The Man That Things Weren't Meant To Know

MKCD010 2011CE
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...or play individual mp3s from the track list on the right.

H P Lovecraft was an American horror writer at the beginning of the 20th century. He's been extraordinarily influential on horror & sci-fi literature - not because of his prose style (which leaves much to be desired) or his characterisation (which is practically non-existent) or for his attitudes towards race (which are repellent), but because of the scope & the sweep of his imagination. Instead of an ordered universe with some benevolent deity, Lovecraft's stories describe a vast & uncaring cosmos peopled with hideous, vast, tentacled alien monstrosities who might as well be gods. They're not exactly evil, in any conventional sense; often they don't even notice the likes of humanity, let alone care about them. Sometimes described as "blind & idiotic", these beings might destroy the world without even noticing. What Lovecraft created was a mythology for the scientific materialist age, where these creatures are metaphors for the impersonal forces of nature upon whose caprices our safety & sanity depend.

The reason for mentioning all this is that, over the course of 2010, it's occurred to me that the world makes a lot more sense if you assume that our world leaders, bankers, CEOs of big corporations, the great & the good, are all in fact in league with these creatures, worshipping them & planning to deliver humanity into their clutches.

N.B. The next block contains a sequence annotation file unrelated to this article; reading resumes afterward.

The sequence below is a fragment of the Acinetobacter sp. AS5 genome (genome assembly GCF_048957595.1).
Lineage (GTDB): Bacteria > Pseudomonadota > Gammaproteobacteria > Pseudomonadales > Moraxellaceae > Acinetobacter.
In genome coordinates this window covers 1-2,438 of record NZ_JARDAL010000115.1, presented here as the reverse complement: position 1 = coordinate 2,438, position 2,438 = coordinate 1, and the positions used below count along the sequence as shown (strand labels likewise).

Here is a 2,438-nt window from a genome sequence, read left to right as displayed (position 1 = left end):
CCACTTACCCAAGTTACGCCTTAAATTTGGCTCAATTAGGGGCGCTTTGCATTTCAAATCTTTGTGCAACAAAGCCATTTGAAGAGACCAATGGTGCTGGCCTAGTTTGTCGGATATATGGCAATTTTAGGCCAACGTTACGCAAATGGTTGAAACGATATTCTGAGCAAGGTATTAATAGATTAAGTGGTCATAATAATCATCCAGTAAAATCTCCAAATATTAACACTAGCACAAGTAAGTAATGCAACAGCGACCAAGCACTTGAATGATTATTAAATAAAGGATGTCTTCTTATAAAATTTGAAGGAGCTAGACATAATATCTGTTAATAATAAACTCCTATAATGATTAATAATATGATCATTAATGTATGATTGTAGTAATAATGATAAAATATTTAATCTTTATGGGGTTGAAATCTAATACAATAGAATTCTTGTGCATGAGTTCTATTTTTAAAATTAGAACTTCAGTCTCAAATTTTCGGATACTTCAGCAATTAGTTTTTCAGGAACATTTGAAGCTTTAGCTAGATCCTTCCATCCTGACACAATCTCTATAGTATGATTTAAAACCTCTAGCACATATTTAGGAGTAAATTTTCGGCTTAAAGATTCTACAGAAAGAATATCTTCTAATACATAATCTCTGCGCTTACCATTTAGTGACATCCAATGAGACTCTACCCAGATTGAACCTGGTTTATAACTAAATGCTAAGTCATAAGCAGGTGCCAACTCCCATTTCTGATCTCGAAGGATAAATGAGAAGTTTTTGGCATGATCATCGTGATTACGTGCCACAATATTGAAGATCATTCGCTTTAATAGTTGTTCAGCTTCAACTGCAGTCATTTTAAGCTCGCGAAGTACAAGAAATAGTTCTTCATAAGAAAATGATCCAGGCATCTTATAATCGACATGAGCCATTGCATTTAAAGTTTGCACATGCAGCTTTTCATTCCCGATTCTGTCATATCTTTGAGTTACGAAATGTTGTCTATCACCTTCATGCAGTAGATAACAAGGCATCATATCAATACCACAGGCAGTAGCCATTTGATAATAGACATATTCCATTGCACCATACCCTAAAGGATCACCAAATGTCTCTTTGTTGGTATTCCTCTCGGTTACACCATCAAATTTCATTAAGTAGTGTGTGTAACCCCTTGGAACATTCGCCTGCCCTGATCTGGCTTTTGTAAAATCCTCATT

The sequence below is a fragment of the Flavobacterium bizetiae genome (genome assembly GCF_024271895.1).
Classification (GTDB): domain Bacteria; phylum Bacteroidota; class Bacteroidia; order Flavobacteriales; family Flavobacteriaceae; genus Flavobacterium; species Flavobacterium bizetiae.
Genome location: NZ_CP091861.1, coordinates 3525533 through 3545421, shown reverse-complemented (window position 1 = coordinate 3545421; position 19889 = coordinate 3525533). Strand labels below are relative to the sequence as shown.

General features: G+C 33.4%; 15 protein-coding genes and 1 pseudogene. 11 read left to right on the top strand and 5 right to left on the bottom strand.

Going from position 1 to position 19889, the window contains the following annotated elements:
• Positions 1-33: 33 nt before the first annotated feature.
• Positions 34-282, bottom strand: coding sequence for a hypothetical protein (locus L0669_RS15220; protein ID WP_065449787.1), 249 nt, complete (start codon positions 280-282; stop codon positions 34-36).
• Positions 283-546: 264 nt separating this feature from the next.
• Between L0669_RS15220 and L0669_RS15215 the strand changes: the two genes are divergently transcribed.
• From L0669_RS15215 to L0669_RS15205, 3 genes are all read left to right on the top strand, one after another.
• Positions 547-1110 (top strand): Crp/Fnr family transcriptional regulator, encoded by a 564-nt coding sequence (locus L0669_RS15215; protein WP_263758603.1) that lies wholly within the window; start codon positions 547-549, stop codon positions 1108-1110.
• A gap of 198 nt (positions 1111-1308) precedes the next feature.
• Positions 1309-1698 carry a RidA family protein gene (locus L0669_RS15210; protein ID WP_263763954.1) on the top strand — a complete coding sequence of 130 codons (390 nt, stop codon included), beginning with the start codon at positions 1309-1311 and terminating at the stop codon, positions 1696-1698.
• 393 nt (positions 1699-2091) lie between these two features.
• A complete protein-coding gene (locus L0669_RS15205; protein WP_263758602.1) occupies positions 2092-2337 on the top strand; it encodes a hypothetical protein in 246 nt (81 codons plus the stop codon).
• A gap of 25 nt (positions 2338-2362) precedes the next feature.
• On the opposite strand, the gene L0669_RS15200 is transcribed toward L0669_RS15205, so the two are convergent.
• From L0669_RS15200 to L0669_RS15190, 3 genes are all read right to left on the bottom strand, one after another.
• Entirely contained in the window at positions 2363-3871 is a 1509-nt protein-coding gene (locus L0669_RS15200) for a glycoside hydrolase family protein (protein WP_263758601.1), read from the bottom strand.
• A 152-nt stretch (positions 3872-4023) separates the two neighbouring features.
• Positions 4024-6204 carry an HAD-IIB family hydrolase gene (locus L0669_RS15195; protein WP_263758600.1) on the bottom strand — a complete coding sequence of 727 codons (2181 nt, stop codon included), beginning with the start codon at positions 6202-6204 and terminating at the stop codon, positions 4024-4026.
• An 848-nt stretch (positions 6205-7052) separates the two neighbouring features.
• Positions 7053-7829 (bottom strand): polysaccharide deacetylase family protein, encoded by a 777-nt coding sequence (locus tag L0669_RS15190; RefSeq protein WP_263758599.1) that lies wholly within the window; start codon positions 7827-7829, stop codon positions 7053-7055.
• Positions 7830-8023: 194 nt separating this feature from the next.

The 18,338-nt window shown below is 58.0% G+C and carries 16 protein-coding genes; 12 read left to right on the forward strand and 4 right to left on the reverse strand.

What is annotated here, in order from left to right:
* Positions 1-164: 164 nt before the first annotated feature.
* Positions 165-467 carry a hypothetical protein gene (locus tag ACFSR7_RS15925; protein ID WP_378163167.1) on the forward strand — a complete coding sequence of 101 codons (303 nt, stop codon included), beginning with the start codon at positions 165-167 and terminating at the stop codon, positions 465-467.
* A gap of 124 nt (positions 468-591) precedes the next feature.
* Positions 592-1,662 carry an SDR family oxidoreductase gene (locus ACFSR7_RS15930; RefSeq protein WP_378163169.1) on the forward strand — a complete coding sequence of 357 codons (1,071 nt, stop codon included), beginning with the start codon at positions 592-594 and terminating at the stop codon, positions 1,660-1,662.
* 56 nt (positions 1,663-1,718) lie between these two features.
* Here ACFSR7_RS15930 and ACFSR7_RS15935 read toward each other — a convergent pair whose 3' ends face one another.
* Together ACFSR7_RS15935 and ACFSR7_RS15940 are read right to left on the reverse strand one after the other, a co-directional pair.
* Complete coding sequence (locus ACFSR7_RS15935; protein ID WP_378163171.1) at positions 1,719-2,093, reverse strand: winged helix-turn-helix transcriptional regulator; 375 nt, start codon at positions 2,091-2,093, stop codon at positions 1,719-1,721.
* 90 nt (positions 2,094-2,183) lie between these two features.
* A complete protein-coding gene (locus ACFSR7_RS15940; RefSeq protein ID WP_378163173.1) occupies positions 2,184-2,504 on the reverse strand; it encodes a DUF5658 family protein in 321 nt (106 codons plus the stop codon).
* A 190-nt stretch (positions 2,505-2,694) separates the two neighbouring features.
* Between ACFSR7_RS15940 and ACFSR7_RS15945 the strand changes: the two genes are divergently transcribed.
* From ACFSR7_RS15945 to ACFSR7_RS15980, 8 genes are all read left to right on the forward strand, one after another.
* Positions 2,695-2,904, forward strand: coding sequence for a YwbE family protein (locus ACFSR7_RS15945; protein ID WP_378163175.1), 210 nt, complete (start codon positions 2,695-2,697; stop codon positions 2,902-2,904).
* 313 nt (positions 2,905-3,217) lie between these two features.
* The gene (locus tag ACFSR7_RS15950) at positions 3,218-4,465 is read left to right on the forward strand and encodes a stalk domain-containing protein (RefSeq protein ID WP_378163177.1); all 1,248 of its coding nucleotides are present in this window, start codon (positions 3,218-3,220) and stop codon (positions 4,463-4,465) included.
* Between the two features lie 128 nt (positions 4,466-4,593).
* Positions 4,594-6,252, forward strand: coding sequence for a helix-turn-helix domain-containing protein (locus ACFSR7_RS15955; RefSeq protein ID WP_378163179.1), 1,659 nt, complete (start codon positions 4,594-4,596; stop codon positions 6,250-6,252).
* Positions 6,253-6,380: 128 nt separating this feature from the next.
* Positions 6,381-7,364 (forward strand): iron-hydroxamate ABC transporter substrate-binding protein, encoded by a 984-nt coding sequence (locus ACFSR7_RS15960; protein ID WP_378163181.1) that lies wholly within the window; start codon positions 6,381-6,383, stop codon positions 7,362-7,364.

This album is also, amongst other things, a meditation upon life in England during the current escalating Great Recession - & indeed, what it even means to be English these days.

From a production point of view, this album builds upon the sound of (Batteries Not Invented), but with the addition of a 12-string guitar rather than a standard 6-string. I've found that it sounds a great deal fuller - having decided to strip down Mirrorkill's music to its acoustic bare essentials, it's rather like suddenly having an effects pedal again.

The track Shoggoths' Pseudopods In Ectoplasm is a Lovecraftian take on a King Crimson track, Larks' Tongues In Aspic. Trans-Albionic Existential Boogie builds on the riff from a Frank Zappa song, Debra Kadabra, & features lyrical references to English folk ballad Matty Groves, Killing Joke's New Culture, Coleridge's Rime of the Ancient Mariner, & the appalling experience of travelling on Virgin Trains. & Xpider owes a great debt to Rush, an heroically uncool Canadian prog-rock band who I've loved forever, & specifically to their stunning track La Villa Strangiato.

The album & track title of The Man That Things Weren't Meant To Know came from a friend of mine by the name of Art who, in the course of what passes for normal conversation in my circles, had cause to use the phrase "the things that man wasn't meant to know" & tripped over his words. This probably offers as much insight into my creative processes as I've ever given anyone.

Please be warned that Mirrorkill cannot be held responsible for any local reality perturbations, or for the rampaging denizens of any dimensional portals which may manifest as a result of listening to these works.